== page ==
Helen Waddell was a mediaeval scholar who also wrote historical novels, including one about the famous 11th-12th century philosopher/theologian Peter Abelard.  Toward the end of the novel two characters are discussing Abelard’s new theological work, De Trinitate (“On the Trinity”):

          ‘Have you read the De Trinitate, Gilles?  …And is it heretical?’

          ‘Of course it is heretical.  Every book ever written about the Trinity is heretical, barring the Athanasian Creed.  And even that only saves itself by contradicting everything it says as fast as it says it.’

Honestly, I think this is a very, very good thing.  The doctrine of the Trinity tries to avoid two alternatives:  God is NOT three separate entities, like the Three Musketeers.  God is also NOT one entity that wears three different masks, depending upon context.  Is there any middle ground after rejecting these choices? 

We must reject the image of the three-leaf clover (no matter what it might have accomplished for St Patrick in Ireland), we must reject the artistic image (so often depicted) of Christ on the cross, with the Holy Spirit as a dove flying overhead, all in the embrace of the old bearded Father.  We have to reject the language of “the Father sent His Son to die…” as though they were two completely different beings.  Is there a middle ground?  Not very likely, so it seems.  We insist (as Muslims and Jews do) on the one-ness of God, yet we include Jesus and the Holy Spirit in the package.  No wonder they regard us as polytheists!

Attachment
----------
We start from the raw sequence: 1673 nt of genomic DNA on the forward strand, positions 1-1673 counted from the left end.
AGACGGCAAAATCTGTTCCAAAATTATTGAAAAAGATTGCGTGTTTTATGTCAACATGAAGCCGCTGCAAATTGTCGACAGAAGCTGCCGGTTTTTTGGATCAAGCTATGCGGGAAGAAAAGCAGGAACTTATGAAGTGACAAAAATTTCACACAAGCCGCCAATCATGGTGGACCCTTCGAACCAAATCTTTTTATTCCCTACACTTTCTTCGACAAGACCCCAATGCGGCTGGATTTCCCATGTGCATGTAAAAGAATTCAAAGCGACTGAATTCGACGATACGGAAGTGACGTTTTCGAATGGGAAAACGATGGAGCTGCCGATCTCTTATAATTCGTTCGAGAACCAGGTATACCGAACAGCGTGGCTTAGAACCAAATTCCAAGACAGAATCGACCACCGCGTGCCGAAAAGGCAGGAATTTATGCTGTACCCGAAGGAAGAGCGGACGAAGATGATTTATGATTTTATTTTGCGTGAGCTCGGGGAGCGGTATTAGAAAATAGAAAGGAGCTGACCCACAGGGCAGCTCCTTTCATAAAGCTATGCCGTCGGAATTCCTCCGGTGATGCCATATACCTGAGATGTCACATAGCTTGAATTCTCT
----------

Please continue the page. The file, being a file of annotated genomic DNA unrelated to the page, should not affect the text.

So if we embrace the doctrine of the Trinity we must side-step rational thought processes that simply cannot grasp the concept.  This is OK—if you think for one minute that scientists have truly comprehended all the notions involved in quantum mechanics or the discoveries we are making about the nature of the universe, you need to be disabused in this area, as well.  “There are more things in heaven and earth, Horatio, than are dreamt of in your philosophy” (Hamlet, I, v).

My suggestion is that any divinity we can totally comprehend is simply not God—it is at best a construct of our imagination, and at worst a ruse to mislead us.  I cannot (and therefore do not) try to “explain” the Trinity; I simply adore (love and serve) the Triune God.  Although the following words of St Thomas Aquinas were written with regard to the Real Presence in the Eucharist, they apply here, too:  Praestet fides supplementum/Sensuum defectui (“Faith stands ready as a helper/When the senses fail to see”). 

Don’t stress too much about “comprehension.”  Worry instead about devoted love.